Maybe you realized after your email campaign deployed that you forgot to set a utm_source= or any UTM parameters at all on your destination URLs. Regardless of the reason for the slip up, there’s a way to glean some insights from that campaign.
If you have an email that performed significantly in click-through rate, but you don’t see any campaign hits in GA, then this is also going to help you investigate a bit further.
The Google URL builder requires that you include a utm_source if using auto-tagging. If you’re cranking out hundreds of custom campaigns like I do, you’ve moved on to a customized template for yourself to reach your goals quicker. Or, hey, you can build your own URL builder, like I did.
Rest assured, GA will do some auto-tagging for you. All that email-driven traffic that wasn’t defined by a source will come through your custom default channels as Referral traffic. The medium will be blank, even if you did set one. I made this mistake, and when I went to search for any traffic at all containing the word “email,” I barely found anything. This makes no sense because I send out a lot of automated emails.
Something just didn’t feel right about this to me. I checked for a medium of email, and also came up with nothing. Then I realized, something must’ve been wrong with the UTM parameters and how the email campaign links were tagged.
My saving grace: when traffic comes to your site from clicks that are referred through the email client, the email client version will auto-populate as the source dimension in GA. Therefore, there’s still hope to uncover this segment and glean insights from their behavior. Here’s how to create a custom segment that only targets that specific type of traffic — or in other words — uncovers what you thought was lost.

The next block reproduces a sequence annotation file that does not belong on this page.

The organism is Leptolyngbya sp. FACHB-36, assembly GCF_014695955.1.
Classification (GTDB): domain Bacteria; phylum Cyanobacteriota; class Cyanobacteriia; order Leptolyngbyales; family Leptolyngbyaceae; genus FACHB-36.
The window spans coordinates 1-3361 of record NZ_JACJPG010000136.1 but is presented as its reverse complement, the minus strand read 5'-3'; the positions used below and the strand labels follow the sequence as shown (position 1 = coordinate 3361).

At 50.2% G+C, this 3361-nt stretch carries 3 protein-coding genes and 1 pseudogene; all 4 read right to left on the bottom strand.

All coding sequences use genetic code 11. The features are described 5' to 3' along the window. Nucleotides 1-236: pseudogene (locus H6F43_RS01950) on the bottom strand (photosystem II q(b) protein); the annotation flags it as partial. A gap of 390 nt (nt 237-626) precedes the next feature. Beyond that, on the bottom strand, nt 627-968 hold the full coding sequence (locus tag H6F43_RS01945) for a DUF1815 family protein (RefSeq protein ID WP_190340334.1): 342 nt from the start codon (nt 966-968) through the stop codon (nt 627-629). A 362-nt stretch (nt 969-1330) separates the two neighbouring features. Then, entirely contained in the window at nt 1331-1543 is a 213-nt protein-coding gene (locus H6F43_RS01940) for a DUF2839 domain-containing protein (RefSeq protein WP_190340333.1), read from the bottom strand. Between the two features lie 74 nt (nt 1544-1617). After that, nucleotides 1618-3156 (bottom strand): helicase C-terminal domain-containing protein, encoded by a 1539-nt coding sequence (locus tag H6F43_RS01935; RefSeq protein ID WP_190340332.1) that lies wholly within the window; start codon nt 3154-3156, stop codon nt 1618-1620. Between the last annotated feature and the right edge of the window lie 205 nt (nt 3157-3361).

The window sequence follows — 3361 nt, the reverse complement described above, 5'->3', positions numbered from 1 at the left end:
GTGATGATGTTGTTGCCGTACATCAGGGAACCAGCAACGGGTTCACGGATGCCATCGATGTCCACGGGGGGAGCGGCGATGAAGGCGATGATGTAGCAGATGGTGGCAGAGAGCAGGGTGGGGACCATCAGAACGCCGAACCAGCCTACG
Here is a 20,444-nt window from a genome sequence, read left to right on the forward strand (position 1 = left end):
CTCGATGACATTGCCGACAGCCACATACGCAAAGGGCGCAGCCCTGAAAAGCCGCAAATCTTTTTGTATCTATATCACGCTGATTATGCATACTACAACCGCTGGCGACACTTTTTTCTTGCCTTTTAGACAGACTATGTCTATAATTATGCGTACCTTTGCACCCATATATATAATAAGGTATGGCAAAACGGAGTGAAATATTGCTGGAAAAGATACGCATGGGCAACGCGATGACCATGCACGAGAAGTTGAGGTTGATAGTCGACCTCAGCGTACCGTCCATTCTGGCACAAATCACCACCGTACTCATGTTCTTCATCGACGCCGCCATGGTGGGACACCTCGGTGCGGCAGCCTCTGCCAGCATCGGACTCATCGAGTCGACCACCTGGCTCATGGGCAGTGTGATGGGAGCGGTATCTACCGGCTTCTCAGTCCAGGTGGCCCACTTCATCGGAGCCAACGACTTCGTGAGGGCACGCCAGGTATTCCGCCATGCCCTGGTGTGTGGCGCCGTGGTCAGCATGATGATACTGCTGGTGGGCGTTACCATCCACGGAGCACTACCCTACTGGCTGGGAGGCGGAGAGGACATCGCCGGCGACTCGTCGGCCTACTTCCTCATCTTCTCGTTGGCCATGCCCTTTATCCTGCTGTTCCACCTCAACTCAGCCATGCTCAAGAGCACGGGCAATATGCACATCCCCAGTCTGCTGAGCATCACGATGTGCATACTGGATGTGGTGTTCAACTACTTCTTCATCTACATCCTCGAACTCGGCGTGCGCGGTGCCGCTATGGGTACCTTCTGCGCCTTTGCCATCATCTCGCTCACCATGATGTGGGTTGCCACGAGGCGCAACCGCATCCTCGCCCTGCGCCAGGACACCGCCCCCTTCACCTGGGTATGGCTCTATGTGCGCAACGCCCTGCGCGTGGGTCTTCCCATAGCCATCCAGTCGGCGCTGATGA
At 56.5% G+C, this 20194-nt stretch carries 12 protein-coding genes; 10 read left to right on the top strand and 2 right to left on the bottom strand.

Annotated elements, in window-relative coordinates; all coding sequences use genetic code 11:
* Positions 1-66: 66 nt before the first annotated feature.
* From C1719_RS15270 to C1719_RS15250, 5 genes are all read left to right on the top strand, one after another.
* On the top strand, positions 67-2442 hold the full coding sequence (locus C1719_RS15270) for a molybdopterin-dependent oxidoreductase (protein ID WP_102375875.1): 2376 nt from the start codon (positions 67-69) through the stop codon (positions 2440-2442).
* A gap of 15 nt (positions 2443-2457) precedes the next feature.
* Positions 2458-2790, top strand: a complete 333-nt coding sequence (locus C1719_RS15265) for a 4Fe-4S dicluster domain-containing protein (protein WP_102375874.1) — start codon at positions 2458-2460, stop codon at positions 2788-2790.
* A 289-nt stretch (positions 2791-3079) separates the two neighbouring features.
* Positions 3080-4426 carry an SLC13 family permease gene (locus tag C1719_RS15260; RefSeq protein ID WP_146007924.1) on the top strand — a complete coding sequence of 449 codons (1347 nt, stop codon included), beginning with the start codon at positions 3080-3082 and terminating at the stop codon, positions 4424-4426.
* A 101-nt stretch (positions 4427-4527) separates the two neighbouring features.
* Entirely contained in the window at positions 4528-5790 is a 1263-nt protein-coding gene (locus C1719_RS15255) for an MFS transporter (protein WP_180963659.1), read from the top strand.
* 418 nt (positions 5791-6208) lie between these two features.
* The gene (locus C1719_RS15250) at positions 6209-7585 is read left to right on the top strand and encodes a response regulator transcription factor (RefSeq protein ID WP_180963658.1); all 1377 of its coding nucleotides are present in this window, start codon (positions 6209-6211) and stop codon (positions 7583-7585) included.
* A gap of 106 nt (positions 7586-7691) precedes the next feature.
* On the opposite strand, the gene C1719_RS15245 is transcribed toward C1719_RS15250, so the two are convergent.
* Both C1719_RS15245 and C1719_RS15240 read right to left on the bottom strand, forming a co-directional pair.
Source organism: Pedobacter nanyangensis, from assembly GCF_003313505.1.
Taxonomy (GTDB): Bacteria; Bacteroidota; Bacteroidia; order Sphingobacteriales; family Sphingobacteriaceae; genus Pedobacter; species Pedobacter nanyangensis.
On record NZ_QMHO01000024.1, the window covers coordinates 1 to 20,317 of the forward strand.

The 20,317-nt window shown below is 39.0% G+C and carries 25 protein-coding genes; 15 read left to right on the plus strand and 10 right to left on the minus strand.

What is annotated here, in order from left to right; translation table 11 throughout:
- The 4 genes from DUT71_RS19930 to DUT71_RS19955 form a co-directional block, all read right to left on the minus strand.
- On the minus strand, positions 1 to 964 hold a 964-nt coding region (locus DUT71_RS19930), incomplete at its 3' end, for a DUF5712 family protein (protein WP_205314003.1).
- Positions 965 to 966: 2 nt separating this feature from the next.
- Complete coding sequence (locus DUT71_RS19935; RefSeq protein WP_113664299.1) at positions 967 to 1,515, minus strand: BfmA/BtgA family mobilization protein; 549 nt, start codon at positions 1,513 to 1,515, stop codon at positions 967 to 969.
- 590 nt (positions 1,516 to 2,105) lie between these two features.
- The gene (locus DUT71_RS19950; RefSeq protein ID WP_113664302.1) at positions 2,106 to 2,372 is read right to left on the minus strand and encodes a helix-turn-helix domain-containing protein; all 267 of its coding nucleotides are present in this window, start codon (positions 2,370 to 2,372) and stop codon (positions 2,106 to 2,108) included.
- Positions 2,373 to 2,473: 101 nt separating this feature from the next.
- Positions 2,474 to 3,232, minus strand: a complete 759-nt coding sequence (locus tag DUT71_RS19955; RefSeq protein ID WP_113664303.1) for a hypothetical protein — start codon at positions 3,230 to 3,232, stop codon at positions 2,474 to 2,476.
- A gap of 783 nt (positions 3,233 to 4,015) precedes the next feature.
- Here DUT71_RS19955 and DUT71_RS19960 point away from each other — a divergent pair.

Create a Custom Email-Driven Traffic Segment
First, you’ll want to view only traffic with the medium of “referral.” Normally, properly tagged traffic will come in with a medium of “email.” However, in this case untagged traffic gets lumped together with all your other referral traffic. You can get to this medium from the left navigation by clicking Acquisition > All Traffic > Channels then either click “Medium” as your primary dimension (arrow 1 in the picture above). Click on “referral” in the list of medium options to isolate only referral traffic.
Then, set your secondary dimension to “source.” This will be the list of email clients your users have come from. See this as step 2 in the picture above. A drop-down panel will appear. Type in “source” in the search bar to find and select Source.
Finally, click on the advanced link over on the right to filter out specific types of sources, shown in step 3 above. A filter will appear like this:
Enter your advanced criteria as you see shown above. Basically, this says “include traffic with a source containing the word ‘mail.'” Most email clients will have the word “mail” somewhere in their name. This isn’t a definite catch-all, but you’ll get plenty of sources this way. Click “Apply” and watch your list appear. It should look something like this:
There you have it. I went from showing only 129 sessions of email-driven traffic to 10,230 sessions in the same time period. Phew.
Moral of the story: using analytics improperly can lead you seriously astray. Get to know your campaigns and your analytics tool inside and out!